Riggs, Lorrin A. Department of Psychology, Brown University, Providence, Rhode Island.
Last reviewed:August 2019
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- Color recognition
- Color mixture and contrast
- Achromatic colors
- Color blindness
- Experimental evidence
- Related Primary Literature
- Additional Reading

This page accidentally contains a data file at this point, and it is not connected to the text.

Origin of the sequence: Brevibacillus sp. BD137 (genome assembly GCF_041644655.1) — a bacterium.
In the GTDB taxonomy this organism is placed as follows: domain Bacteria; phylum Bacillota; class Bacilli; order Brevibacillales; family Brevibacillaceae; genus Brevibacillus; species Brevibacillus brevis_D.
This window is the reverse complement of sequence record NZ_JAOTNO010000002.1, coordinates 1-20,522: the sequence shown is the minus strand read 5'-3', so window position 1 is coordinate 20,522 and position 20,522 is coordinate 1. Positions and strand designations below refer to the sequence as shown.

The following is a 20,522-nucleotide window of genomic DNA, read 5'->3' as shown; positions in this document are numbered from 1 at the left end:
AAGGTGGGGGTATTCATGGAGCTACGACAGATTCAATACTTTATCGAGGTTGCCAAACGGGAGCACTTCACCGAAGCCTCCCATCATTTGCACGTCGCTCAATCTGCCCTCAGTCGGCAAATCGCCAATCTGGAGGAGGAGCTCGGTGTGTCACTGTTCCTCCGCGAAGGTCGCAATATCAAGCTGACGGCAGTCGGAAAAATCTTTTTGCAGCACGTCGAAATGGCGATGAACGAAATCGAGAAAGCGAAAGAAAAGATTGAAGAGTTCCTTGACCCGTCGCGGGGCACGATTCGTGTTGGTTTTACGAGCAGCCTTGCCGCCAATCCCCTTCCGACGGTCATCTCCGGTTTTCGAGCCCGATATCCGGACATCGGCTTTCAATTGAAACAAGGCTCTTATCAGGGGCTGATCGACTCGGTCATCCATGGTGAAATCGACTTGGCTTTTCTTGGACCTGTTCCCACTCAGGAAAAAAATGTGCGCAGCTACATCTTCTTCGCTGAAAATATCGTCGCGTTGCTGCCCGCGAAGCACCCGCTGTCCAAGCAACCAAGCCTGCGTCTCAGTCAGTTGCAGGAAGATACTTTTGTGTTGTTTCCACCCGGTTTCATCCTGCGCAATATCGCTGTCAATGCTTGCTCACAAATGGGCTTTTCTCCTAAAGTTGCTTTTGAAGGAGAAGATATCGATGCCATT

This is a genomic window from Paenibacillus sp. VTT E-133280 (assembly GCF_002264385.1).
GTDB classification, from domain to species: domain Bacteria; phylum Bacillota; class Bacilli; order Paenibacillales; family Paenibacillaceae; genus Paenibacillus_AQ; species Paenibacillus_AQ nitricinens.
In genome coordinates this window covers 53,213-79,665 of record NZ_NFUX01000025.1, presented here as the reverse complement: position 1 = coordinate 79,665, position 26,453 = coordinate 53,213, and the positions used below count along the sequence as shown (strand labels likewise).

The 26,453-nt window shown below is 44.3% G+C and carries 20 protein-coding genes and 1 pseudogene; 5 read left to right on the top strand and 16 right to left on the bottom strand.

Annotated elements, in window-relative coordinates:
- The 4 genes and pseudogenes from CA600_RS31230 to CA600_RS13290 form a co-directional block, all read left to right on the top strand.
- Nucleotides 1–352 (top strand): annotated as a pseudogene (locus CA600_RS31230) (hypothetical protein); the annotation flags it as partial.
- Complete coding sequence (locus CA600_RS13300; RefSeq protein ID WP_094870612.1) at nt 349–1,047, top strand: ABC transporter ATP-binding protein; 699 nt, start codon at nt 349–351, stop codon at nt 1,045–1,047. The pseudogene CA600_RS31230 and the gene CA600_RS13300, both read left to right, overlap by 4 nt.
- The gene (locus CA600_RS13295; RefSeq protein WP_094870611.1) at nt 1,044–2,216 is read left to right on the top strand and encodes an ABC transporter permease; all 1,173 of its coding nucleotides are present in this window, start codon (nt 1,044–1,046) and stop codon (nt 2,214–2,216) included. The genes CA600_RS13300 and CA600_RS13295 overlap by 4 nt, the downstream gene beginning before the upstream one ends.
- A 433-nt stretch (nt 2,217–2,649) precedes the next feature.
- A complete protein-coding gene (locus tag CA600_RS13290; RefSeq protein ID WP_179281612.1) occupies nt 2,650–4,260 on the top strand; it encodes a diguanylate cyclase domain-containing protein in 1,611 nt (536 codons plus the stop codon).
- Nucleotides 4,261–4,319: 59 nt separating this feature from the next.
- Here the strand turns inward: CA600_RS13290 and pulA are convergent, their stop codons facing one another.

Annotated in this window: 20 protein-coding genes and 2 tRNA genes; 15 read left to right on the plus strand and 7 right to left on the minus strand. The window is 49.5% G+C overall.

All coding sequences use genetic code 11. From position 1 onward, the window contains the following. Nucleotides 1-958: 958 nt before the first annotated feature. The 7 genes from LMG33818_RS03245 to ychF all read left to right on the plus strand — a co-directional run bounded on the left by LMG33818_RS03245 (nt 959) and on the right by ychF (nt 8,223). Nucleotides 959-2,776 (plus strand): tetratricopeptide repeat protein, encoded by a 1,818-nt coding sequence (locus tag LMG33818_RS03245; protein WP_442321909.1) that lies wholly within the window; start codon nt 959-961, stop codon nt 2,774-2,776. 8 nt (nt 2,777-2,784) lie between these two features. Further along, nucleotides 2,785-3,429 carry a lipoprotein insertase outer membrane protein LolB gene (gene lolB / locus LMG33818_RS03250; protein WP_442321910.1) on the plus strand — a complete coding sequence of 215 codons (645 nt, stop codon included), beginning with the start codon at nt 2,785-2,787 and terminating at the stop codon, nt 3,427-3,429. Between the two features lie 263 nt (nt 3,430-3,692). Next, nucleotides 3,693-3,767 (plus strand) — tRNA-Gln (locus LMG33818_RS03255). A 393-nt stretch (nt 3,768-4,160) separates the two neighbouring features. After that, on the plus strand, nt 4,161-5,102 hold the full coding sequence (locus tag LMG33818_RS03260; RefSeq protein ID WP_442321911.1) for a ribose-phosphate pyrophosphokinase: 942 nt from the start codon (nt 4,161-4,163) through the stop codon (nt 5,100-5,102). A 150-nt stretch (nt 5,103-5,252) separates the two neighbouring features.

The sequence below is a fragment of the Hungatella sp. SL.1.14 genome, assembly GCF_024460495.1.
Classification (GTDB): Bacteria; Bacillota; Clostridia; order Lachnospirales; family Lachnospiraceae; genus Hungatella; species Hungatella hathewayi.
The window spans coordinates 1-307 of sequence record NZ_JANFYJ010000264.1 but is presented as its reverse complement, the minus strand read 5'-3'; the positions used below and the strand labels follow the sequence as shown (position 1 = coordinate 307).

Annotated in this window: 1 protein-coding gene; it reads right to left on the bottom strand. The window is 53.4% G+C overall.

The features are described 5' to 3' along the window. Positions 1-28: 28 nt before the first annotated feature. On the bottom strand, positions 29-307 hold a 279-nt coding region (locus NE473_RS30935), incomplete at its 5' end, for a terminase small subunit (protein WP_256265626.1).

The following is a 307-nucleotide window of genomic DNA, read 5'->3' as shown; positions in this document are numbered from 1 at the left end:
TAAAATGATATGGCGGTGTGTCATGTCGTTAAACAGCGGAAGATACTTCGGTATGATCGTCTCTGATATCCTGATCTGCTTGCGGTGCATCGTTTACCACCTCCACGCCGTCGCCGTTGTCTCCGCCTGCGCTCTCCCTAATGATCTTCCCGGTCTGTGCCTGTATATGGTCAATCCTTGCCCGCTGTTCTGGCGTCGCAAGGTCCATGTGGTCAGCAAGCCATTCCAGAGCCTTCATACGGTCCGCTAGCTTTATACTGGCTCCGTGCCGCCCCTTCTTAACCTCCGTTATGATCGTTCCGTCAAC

The ability to discriminate light on the basis of wavelength composition. Color vision is found in humans, in other primates, and in certain species of birds, fishes, reptiles, crustaceans, and insects. These animals have visual receptors that respond differentially to the various wavelengths of visible light. Each type of receptor is especially sensitive to light of a particular wavelength composition. Evidence indicates that primates, including humans, possess three types of cone receptors (Fig. 1), and that the cones of each type possess a pigment that selectively absorbs light from a particular region of the visible spectrum. See also: Color vision in mantis shrimps; Light; Photoreception; Pigmentation; Primate color vision; Vision; Wavelength
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